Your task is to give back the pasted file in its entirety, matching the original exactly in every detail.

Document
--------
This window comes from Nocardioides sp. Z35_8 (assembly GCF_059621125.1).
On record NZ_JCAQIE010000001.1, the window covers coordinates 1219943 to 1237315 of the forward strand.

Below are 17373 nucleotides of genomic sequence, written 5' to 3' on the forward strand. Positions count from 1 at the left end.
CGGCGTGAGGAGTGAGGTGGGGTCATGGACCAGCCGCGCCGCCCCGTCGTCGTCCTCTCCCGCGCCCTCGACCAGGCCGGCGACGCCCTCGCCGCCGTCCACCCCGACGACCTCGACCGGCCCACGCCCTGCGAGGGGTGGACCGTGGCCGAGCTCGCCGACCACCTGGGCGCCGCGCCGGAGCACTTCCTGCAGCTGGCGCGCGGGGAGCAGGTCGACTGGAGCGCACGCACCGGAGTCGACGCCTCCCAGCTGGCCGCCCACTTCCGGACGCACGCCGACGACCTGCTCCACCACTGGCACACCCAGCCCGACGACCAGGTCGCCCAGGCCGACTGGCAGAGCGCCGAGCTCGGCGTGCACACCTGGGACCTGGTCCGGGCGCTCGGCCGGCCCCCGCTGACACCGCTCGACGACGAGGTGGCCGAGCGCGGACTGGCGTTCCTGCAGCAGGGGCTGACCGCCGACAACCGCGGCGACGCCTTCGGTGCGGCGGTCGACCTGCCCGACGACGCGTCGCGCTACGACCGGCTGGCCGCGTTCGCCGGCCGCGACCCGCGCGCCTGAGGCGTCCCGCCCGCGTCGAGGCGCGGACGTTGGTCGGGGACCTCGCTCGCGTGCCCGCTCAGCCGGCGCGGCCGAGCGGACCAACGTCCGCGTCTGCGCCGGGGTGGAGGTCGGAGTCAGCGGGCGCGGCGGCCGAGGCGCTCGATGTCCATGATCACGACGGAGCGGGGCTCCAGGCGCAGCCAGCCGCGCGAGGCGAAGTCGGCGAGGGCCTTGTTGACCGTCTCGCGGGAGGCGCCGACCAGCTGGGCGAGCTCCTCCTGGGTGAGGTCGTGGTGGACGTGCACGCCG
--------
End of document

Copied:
This window comes from Nocardioides sp. Z35_8 (assembly GCF_059621125.1).
On record NZ_JCAQIE010000001.1, the window covers coordinates 1219943 to 1237315 of the forward strand.

Below are 17373 nucleotides of genomic sequence, written 5' to 3' on the forward strand. Positions count from 1 at the left end.
CGGCGTGAGGAGTGAGGTGGGGTCATGGACCAGCCGCGCCGCCCCGTCGTCGTCCTCTCCCGCGCCCTCGACCAGGCCGGCGACGCCCTCGCCGCCGTCCACCCCGACGACCTCGACCGGCCCACGCCCTGCGAGGGGTGGACCGTGGCCGAGCTCGCCGACCACCTGGGCGCCGCGCCGGAGCACTTCCTGCAGCTGGCGCGCGGGGAGCAGGTCGACTGGAGCGCACGCACCGGAGTCGACGCCTCCCAGCTGGCCGCCCACTTCCGGACGCACGCCGACGACCTGCTCCACCACTGGCACACCCAGCCCGACGACCAGGTCGCCCAGGCCGACTGGCAGAGCGCCGAGCTCGGCGTGCACACCTGGGACCTGGTCCGGGCGCTCGGCCGGCCCCCGCTGACACCGCTCGACGACGAGGTGGCCGAGCGCGGACTGGCGTTCCTGCAGCAGGGGCTGACCGCCGACAACCGCGGCGACGCCTTCGGTGCGGCGGTCGACCTGCCCGACGACGCGTCGCGCTACGACCGGCTGGCCGCGTTCGCCGGCCGCGACCCGCGCGCCTGAGGCGTCCCGCCCGCGTCGAGGCGCGGACGTTGGTCGGGGACCTCGCTCGCGTGCCCGCTCAGCCGGCGCGGCCGAGCGGACCAACGTCCGCGTCTGCGCCGGGGTGGAGGTCGGAGTCAGCGGGCGCGGCGGCCGAGGCGCTCGATGTCCATGATCACGACGGAGCGGGGCTCCAGGCGCAGCCAGCCGCGCGAGGCGAAGTCGGCGAGGGCCTTGTTGACCGTCTCGCGGGAGGCGCCGACCAGCTGGGCGAGCTCCTCCTGGGTGAGGTCGTGGTGGACGTGCACGCCG